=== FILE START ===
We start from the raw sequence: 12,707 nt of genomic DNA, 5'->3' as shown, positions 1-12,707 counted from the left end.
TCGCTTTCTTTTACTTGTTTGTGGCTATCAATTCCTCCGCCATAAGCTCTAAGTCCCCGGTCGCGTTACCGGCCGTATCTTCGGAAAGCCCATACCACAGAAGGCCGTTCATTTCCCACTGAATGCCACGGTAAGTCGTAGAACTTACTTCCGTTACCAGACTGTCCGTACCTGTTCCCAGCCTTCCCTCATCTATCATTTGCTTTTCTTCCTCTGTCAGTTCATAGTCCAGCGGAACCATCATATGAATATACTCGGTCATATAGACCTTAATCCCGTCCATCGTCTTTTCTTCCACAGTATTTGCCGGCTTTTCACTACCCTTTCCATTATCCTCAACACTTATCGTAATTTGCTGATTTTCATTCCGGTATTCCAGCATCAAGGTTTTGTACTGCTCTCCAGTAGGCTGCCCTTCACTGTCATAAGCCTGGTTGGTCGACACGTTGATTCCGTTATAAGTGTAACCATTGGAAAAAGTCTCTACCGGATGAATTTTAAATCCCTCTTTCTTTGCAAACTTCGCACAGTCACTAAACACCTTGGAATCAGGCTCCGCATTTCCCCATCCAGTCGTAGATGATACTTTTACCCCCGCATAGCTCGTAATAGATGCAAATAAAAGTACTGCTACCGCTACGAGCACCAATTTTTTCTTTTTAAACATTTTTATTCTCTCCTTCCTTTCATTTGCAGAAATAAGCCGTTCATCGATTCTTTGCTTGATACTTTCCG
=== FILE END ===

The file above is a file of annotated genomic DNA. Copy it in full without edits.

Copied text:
We start from the raw sequence: 12,707 nt of genomic DNA, 5'->3' as shown, positions 1-12,707 counted from the left end.
TCGCTTTCTTTTACTTGTTTGTGGCTATCAATTCCTCCGCCATAAGCTCTAAGTCCCCGGTCGCGTTACCGGCCGTATCTTCGGAAAGCCCATACCACAGAAGGCCGTTCATTTCCCACTGAATGCCACGGTAAGTCGTAGAACTTACTTCCGTTACCAGACTGTCCGTACCTGTTCCCAGCCTTCCCTCATCTATCATTTGCTTTTCTTCCTCTGTCAGTTCATAGTCCAGCGGAACCATCATATGAATATACTCGGTCATATAGACCTTAATCCCGTCCATCGTCTTTTCTTCCACAGTATTTGCCGGCTTTTCACTACCCTTTCCATTATCCTCAACACTTATCGTAATTTGCTGATTTTCATTCCGGTATTCCAGCATCAAGGTTTTGTACTGCTCTCCAGTAGGCTGCCCTTCACTGTCATAAGCCTGGTTGGTCGACACGTTGATTCCGTTATAAGTGTAACCATTGGAAAAAGTCTCTACCGGATGAATTTTAAATCCCTCTTTCTTTGCAAACTTCGCACAGTCACTAAACACCTTGGAATCAGGCTCCGCATTTCCCCATCCAGTCGTAGATGATACTTTTACCCCCGCATAGCTCGTAATAGATGCAAATAAAAGTACTGCTACCGCTACGAGCACCAATTTTTTCTTTTTAAACATTTTTATTCTCTCCTTCCTTTCATTTGCAGAAATAAGCCGTTCATCGATTCTTTGCTTGATACTTTCCG